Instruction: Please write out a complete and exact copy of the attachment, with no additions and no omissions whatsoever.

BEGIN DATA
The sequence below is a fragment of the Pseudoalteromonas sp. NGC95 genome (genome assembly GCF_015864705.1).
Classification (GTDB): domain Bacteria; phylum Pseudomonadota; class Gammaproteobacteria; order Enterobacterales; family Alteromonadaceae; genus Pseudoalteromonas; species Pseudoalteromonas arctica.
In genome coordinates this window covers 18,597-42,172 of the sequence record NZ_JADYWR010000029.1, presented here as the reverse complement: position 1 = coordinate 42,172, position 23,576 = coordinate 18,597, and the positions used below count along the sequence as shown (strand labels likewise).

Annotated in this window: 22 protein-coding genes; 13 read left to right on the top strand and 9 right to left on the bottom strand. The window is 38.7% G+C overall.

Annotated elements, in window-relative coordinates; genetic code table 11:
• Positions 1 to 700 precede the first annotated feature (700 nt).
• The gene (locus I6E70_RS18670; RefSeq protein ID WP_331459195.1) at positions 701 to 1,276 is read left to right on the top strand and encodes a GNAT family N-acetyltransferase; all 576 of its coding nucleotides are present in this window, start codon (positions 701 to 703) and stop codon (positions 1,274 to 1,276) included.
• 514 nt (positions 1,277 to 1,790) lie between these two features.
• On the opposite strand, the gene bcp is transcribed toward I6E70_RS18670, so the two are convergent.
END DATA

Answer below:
The sequence below is a fragment of the Pseudoalteromonas sp. NGC95 genome (genome assembly GCF_015864705.1).
Classification (GTDB): domain Bacteria; phylum Pseudomonadota; class Gammaproteobacteria; order Enterobacterales; family Alteromonadaceae; genus Pseudoalteromonas; species Pseudoalteromonas arctica.
In genome coordinates this window covers 18,597-42,172 of the sequence record NZ_JADYWR010000029.1, presented here as the reverse complement: position 1 = coordinate 42,172, position 23,576 = coordinate 18,597, and the positions used below count along the sequence as shown (strand labels likewise).

Annotated in this window: 22 protein-coding genes; 13 read left to right on the top strand and 9 right to left on the bottom strand. The window is 38.7% G+C overall.

Annotated elements, in window-relative coordinates; genetic code table 11:
• Positions 1 to 700 precede the first annotated feature (700 nt).
• The gene (locus I6E70_RS18670; RefSeq protein ID WP_331459195.1) at positions 701 to 1,276 is read left to right on the top strand and encodes a GNAT family N-acetyltransferase; all 576 of its coding nucleotides are present in this window, start codon (positions 701 to 703) and stop codon (positions 1,274 to 1,276) included.
• 514 nt (positions 1,277 to 1,790) lie between these two features.
• On the opposite strand, the gene bcp is transcribed toward I6E70_RS18670, so the two are convergent.